‘The Longest Ride’
Director: George Tillman Jr.
Stars: Britt Robertson, Scott Eastwood
2 (out of 5) Globes
Like TV shows, Nicholas Sparks movies have a house style, from which no director or screenwriter may deviate. But within this rubric lies different types. There are the merely grossly, snicker-inducingly manipulative (“The Notebook,” “A Walk to Remember”). There are the stark raving mad flights of insanity (“Safe Haven,” last year’s “The Best of Me”). And there are the ones that seem somehow insufficiently cornball, almost subtle, at least relative to films that have Alzheimer’s patients realizing they’re the ones in the epic love story they’re reading — in other words, boring. “The Longest Ride” belongs in the latter group, alongside the Seyfried-Tatum “Dear John.” It’s an almost respectable entry in a genre that could never be respectable — a weepie that smashes together the Holocaust, bull-riding and Alan Alda, and yet still doesn’t achieve cheesy transcendency.
“The Longest Ride” is actually two Sparks movies, like two tossed-off EPs repackaged as a cash-in album. They don’t particularly have much in common. On one side is the present, represented by Britt Robertson’s Sophia, a New York-bound Texas sorority girl and aspiring snooty art gallery stooge who winds up falling for Luke (Scott Eastwood). He’s her opposite: a champion bull-rider who turns up his nose at abstract art and is trying to overcome the trauma of a nasty tumble from a year past. Theirs is an impossible love, so Sparks puts in their way Ira (Alda!), a cranky old-timer recovering from a car accident. He’s given up on life, but a box of love letters reveals his moony past as a WWII veteran (played by Jack Huston) who struggled to keep aflame the burning devotion he had for Ruth, his one true, played by Oona Chaplin. (Eastwood, Huston and Chaplin are all relations, by the way, so that’s three acting dynasties represented — the one genuinely impressive thing about it.)
Ira’s story is supposed to inspire Sophia to accept the sacrifices that come from impractical relationships. But it’s a pretty vague theme, and whether Sophia will give up her corrosive northeastern urban existence to tottle about in the pure Deep South with a six-pack stud (who is nice and charming so long as he doesn’t have to look at no art) is less wrestled with than stalled till the end, at which point they’re gifted with a happy ending so ridiculous it’s reminiscent of the enforced joke conclusion of F.W. Murnau’s “The Last Laugh,” only it’s not a joke. Likewise, Ira and Ruth have their problems: she wants kids but he returns from war impotent, leading him to drown his sorrows at the local soda jerk, as you do in the squeaky-clean Sparks-verse. But their resolution, when it finally comes, is easy and even abrupt. As the old “Annie Hall” joke goes, the food is terrible, but in such small portions.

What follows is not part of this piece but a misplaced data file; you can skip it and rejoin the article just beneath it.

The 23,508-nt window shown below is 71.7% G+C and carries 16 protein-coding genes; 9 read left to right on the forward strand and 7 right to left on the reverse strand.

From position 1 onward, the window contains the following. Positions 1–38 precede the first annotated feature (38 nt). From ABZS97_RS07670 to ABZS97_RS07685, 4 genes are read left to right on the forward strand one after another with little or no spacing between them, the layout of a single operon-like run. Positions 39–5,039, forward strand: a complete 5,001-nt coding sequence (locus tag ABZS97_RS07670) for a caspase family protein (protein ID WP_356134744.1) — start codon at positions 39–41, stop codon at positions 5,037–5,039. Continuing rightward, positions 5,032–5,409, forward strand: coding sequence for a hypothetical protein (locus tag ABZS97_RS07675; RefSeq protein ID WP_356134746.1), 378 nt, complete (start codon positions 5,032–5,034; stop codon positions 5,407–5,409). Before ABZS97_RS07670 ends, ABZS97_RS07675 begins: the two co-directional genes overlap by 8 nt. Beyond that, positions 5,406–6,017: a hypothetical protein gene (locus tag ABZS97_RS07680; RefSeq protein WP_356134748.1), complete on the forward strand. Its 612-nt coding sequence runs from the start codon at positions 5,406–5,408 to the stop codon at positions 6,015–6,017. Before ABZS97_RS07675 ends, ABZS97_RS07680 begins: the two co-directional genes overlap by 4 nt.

Except the portions aren’t small; together the two tales push the film over the two-hour mark. It’s all Sparks movie autopilot, despite being directed by George Tillman Jr., who previously made the Biggie biopic “Notorious.” He sticks to form: There are sun-dappled shots of lovers sitting together, smiling and staring at an undetermined spot. There are at least three instances of Ira giving Ruth a gift and her jumping on him in joy. There’s the token gratuitous shot of our male lead looking strapping, here a brief scene of him in a white tee transferring logs. (Sparks films are equal-opportunity leering, which is a nice change.)
"The Longest Ride" is slightly, very slightly randier than usual; the token PG-13-style love — not sex — scene features some co-ed naughty bits. But that’s as edgy as it gets. It’s neither particularly crazy — a bit with a truck-on-fire suggests things will hit the silly heights of the mountain man-heavy “The Best of Me,” but it’s a tease — nor even offensive. Of course Sparks would exploit the Holocaust, but despite featuring Jewish leads the worst this segment gets is an unconscious line from Ira, after returning from war and afraid to disappoint Ruth, saying “I was fighting a bigger battle now.” Really, bigger than the fight against Hitler? “The Longest Ride” merely serves as a reminder that Sparks can’t win: damned if he makes effective trash; damned if he doesn’t quite.